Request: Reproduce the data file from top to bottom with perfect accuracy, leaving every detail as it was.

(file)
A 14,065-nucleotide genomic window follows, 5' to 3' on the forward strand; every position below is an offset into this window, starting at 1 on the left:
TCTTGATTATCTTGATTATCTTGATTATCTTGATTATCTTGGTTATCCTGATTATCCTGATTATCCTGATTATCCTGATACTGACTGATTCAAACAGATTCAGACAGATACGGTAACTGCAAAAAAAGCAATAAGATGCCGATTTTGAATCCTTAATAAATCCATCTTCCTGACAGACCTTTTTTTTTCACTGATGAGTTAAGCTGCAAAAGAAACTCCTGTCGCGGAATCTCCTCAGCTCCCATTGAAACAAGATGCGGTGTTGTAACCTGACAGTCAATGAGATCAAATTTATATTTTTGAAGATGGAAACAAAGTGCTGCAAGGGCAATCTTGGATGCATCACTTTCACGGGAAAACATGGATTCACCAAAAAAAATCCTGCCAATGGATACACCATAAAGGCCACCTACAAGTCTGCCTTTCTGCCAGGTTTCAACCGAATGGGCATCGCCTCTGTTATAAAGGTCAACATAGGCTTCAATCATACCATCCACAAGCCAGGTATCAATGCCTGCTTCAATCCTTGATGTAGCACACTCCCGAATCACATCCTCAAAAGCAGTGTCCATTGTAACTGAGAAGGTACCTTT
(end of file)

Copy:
A 14,065-nucleotide genomic window follows, 5' to 3' on the forward strand; every position below is an offset into this window, starting at 1 on the left:
TCTTGATTATCTTGATTATCTTGATTATCTTGATTATCTTGGTTATCCTGATTATCCTGATTATCCTGATTATCCTGATACTGACTGATTCAAACAGATTCAGACAGATACGGTAACTGCAAAAAAAGCAATAAGATGCCGATTTTGAATCCTTAATAAATCCATCTTCCTGACAGACCTTTTTTTTTCACTGATGAGTTAAGCTGCAAAAGAAACTCCTGTCGCGGAATCTCCTCAGCTCCCATTGAAACAAGATGCGGTGTTGTAACCTGACAGTCAATGAGATCAAATTTATATTTTTGAAGATGGAAACAAAGTGCTGCAAGGGCAATCTTGGATGCATCACTTTCACGGGAAAACATGGATTCACCAAAAAAAATCCTGCCAATGGATACACCATAAAGGCCACCTACAAGTCTGCCTTTCTGCCAGGTTTCAACCGAATGGGCATCGCCTCTGTTATAAAGGTCAACATAGGCTTCAATCATACCATCCACAAGCCAGGTATCAATGCCTGCTTCAATCCTTGATGTAGCACACTCCCGAATCACATCCTCAAAAGCAGTGTCCATTGTAACTGAGAAGGTACCTTT